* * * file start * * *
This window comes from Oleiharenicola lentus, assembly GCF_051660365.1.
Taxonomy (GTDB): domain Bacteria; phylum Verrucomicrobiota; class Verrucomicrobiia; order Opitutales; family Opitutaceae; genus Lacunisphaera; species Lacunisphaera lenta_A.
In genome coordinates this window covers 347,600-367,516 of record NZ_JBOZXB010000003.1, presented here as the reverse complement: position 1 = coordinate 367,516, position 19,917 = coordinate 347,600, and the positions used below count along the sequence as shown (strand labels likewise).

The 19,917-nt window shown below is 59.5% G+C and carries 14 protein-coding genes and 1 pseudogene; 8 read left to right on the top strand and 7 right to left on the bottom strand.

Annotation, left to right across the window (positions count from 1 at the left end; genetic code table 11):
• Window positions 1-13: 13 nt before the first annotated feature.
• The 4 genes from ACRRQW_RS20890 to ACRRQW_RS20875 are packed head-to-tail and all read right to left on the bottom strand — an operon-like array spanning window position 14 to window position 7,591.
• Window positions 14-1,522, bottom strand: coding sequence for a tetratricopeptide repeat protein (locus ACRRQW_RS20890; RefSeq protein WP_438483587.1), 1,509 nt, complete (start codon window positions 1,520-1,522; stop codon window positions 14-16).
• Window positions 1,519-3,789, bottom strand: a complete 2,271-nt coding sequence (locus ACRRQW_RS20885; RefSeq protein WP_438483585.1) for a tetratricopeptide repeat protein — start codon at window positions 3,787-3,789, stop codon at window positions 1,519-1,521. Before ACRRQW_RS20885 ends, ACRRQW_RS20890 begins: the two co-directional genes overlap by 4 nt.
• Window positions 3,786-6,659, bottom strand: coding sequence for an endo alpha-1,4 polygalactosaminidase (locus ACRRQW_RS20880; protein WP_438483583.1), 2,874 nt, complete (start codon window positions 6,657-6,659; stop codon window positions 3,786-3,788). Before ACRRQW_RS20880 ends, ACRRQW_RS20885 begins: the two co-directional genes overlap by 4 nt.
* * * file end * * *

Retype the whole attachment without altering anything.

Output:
This window comes from Oleiharenicola lentus, assembly GCF_051660365.1.
Taxonomy (GTDB): domain Bacteria; phylum Verrucomicrobiota; class Verrucomicrobiia; order Opitutales; family Opitutaceae; genus Lacunisphaera; species Lacunisphaera lenta_A.
In genome coordinates this window covers 347,600-367,516 of record NZ_JBOZXB010000003.1, presented here as the reverse complement: position 1 = coordinate 367,516, position 19,917 = coordinate 347,600, and the positions used below count along the sequence as shown (strand labels likewise).

The 19,917-nt window shown below is 59.5% G+C and carries 14 protein-coding genes and 1 pseudogene; 8 read left to right on the top strand and 7 right to left on the bottom strand.

Annotation, left to right across the window (positions count from 1 at the left end; genetic code table 11):
• Window positions 1-13: 13 nt before the first annotated feature.
• The 4 genes from ACRRQW_RS20890 to ACRRQW_RS20875 are packed head-to-tail and all read right to left on the bottom strand — an operon-like array spanning window position 14 to window position 7,591.
• Window positions 14-1,522, bottom strand: coding sequence for a tetratricopeptide repeat protein (locus ACRRQW_RS20890; RefSeq protein WP_438483587.1), 1,509 nt, complete (start codon window positions 1,520-1,522; stop codon window positions 14-16).
• Window positions 1,519-3,789, bottom strand: a complete 2,271-nt coding sequence (locus ACRRQW_RS20885; RefSeq protein WP_438483585.1) for a tetratricopeptide repeat protein — start codon at window positions 3,787-3,789, stop codon at window positions 1,519-1,521. Before ACRRQW_RS20885 ends, ACRRQW_RS20890 begins: the two co-directional genes overlap by 4 nt.
• Window positions 3,786-6,659, bottom strand: coding sequence for an endo alpha-1,4 polygalactosaminidase (locus ACRRQW_RS20880; protein WP_438483583.1), 2,874 nt, complete (start codon window positions 6,657-6,659; stop codon window positions 3,786-3,788). Before ACRRQW_RS20880 ends, ACRRQW_RS20885 begins: the two co-directional genes overlap by 4 nt.